Breaking Down Plastic: South Carolina Aquarium Plastic Pollution Summit
Through education and action, we are working to reduce the negative impact of plastics on our environment. From holding beach sweeps on Folly Beach to hosting zero-waste special events, we set an example for waste sustainability. We’re part of a coalition to explore ways to minimize the use of single-use plastics in the Charleston metropolitan area. In 2016, we joined the Aquarium Conservation Partners, a consortium of top U.S. Aquariums, actively crafting solutions to the most pressing challenges facing ocean health.
On March 30, the Aquarium will host Breaking Down Plastic, an engaging, single-day event designed to convene the top authorities on policy, advocacy and innovation to discuss methods for addressing the problem of plastics debris, and its impact on both marine and terrestrial life. Learn more.
Sea Turtle Care Center™
Established in 2000, the Sea Turtle Care Center™ (formerly the Sea Turtle Rescue Program) rehabilitates sick and injured sea turtles and educates the public about conservation of endangered and threatened sea turtle species. In partnership with the South Carolina Department of Natural Resources, the Sea Turtle Care Center has rescued, rehabilitated and released nearly 200 sea turtles. Learn more.
Resilience Initiative for Coastal Education
As the sea level rises, a resilience strategy is critical for Lowcountry communities to address the changing landscape together. Sea level rise, storm surge and changing ocean conditions constitute a serious threat to human health and safety, commerce and culture, and wildlife and natural habitats alike. The goal of the Resilience Initiative for Coastal Education (RICE) is to develop a coordinated resilience strategy for the communities and shoreline of the southeastern Atlantic bight region.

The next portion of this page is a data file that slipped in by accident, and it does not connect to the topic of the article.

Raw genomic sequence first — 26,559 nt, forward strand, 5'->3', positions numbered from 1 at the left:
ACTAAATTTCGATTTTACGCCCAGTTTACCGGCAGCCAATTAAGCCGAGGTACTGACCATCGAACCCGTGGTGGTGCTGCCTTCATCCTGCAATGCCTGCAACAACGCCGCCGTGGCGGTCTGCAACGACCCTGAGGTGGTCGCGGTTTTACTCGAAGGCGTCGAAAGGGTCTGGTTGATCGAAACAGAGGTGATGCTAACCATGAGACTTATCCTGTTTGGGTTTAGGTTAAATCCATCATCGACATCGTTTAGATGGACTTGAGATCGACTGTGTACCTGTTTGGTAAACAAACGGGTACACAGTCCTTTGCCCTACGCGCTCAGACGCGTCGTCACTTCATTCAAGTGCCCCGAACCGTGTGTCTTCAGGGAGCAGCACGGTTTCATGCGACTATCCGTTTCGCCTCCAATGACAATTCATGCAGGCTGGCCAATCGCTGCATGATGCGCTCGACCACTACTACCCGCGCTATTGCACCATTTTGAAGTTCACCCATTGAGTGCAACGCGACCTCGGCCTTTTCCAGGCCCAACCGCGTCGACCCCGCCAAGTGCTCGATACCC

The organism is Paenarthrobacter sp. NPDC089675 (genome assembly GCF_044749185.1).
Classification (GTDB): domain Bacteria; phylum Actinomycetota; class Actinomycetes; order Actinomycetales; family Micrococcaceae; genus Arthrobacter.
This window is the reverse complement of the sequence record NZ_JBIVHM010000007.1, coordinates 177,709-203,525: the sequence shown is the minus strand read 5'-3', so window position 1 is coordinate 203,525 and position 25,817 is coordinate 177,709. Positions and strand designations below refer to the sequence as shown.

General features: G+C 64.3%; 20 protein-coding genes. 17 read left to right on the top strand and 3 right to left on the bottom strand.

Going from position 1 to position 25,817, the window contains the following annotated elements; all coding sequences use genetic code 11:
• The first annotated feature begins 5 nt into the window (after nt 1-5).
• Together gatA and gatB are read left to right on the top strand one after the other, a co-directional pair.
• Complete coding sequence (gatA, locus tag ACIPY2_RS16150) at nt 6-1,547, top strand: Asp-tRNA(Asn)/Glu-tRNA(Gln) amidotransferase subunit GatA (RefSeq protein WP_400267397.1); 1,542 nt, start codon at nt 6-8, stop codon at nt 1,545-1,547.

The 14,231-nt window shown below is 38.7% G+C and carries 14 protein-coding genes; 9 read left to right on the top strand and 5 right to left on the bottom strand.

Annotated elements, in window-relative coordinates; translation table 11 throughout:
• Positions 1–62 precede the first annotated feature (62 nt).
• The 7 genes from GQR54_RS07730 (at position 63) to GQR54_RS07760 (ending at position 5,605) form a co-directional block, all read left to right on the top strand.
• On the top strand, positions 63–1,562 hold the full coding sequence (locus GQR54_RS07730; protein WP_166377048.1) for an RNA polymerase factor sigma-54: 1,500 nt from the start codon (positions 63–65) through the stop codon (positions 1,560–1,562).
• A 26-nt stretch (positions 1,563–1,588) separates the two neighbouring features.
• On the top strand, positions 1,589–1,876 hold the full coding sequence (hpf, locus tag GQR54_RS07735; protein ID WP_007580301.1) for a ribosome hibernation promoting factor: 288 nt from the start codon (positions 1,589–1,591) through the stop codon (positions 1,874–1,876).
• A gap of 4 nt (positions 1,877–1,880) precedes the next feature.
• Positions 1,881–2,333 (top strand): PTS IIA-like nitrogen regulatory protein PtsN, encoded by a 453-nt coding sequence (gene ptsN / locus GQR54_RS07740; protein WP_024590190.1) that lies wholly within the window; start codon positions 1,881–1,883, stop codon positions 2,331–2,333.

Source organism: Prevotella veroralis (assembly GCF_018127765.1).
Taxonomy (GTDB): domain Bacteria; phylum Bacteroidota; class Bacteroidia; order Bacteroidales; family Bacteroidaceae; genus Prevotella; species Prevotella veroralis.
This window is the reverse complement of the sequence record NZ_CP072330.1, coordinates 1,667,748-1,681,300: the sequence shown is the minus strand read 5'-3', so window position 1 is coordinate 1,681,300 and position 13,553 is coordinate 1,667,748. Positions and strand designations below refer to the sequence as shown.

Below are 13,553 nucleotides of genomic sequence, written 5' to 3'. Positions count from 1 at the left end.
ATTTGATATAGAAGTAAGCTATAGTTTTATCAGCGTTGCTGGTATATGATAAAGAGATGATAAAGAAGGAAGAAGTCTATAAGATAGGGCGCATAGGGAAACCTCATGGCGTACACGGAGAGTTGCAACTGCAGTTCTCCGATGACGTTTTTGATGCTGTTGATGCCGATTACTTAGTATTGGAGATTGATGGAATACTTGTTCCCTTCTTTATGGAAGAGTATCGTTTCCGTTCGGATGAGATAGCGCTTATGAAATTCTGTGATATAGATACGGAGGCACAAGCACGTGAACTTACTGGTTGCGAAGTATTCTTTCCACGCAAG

See firsthand how rising seas may impact our homes, workplaces and roads through our SeaRise tool found at scaquarium.org/searise. SeaRise immediately calculates the approximate number of people, homes, businesses, and miles of roadway impacted in your area. For example, a 2-foot increase in sea level would impact approximately 12,270 people, 363 structures and more than 5 miles of roadway in the Charleston area.
Formerly known as the Sustainable Seafood Initiative, Good Catch generates awareness and leads communities in support of healthy, local fisheries and consumption of responsibly harvested seafood.
Our Good Catch partners have committed to offer a higher percentage of local, sustainable seafood whenever possible. Learn more.
We partner with the National Oceanic and Atmospheric Administration (NOAA) to perform marine mammal health and environmental risk assessment (HERA) studies on bottlenose dolphin populations. In these studies, wild dolphins are secured from the water and undergo a complete physical exam. After this dolphin “checkup,” the animals are released back into their habitat. HERA studies closely examine how diseases in bottlenose dolphins are related to human activity and provide insight into the overall health of the ecosystem. Learn more.